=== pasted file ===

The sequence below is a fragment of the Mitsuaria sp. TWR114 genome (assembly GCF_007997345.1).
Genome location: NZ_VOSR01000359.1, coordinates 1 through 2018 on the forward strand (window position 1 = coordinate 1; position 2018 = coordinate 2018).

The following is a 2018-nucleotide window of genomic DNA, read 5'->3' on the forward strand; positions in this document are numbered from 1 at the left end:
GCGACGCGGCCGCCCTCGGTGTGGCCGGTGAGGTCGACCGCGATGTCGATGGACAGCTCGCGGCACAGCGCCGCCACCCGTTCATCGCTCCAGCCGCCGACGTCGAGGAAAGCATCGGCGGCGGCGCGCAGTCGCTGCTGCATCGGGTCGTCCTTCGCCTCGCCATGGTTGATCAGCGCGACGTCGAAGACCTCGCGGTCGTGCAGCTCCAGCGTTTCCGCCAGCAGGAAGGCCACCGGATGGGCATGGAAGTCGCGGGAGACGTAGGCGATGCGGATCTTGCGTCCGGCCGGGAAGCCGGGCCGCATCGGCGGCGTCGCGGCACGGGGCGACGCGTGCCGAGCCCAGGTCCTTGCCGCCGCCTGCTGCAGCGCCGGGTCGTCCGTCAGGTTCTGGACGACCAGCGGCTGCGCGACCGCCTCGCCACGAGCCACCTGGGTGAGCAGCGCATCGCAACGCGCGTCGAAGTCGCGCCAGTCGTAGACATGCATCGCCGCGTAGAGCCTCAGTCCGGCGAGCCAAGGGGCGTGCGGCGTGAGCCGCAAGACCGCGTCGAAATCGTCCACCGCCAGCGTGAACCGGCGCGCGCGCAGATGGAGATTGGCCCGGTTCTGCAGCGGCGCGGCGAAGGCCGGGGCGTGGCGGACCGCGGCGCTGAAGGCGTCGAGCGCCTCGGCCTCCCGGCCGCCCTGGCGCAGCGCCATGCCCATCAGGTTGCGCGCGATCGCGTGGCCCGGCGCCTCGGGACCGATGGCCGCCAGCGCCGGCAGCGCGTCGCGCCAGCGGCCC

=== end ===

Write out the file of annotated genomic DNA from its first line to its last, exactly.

The sequence below is a fragment of the Mitsuaria sp. TWR114 genome (assembly GCF_007997345.1).
Genome location: NZ_VOSR01000359.1, coordinates 1 through 2018 on the forward strand (window position 1 = coordinate 1; position 2018 = coordinate 2018).

The following is a 2018-nucleotide window of genomic DNA, read 5'->3' on the forward strand; positions in this document are numbered from 1 at the left end:
GCGACGCGGCCGCCCTCGGTGTGGCCGGTGAGGTCGACCGCGATGTCGATGGACAGCTCGCGGCACAGCGCCGCCACCCGTTCATCGCTCCAGCCGCCGACGTCGAGGAAAGCATCGGCGGCGGCGCGCAGTCGCTGCTGCATCGGGTCGTCCTTCGCCTCGCCATGGTTGATCAGCGCGACGTCGAAGACCTCGCGGTCGTGCAGCTCCAGCGTTTCCGCCAGCAGGAAGGCCACCGGATGGGCATGGAAGTCGCGGGAGACGTAGGCGATGCGGATCTTGCGTCCGGCCGGGAAGCCGGGCCGCATCGGCGGCGTCGCGGCACGGGGCGACGCGTGCCGAGCCCAGGTCCTTGCCGCCGCCTGCTGCAGCGCCGGGTCGTCCGTCAGGTTCTGGACGACCAGCGGCTGCGCGACCGCCTCGCCACGAGCCACCTGGGTGAGCAGCGCATCGCAACGCGCGTCGAAGTCGCGCCAGTCGTAGACATGCATCGCCGCGTAGAGCCTCAGTCCGGCGAGCCAAGGGGCGTGCGGCGTGAGCCGCAAGACCGCGTCGAAATCGTCCACCGCCAGCGTGAACCGGCGCGCGCGCAGATGGAGATTGGCCCGGTTCTGCAGCGGCGCGGCGAAGGCCGGGGCGTGGCGGACCGCGGCGCTGAAGGCGTCGAGCGCCTCGGCCTCCCGGCCGCCCTGGCGCAGCGCCATGCCCATCAGGTTGCGCGCGATCGCGTGGCCCGGCGCCTCGGGACCGATGGCCGCCAGCGCCGGCAGCGCGTCGCGCCAGCGGCCC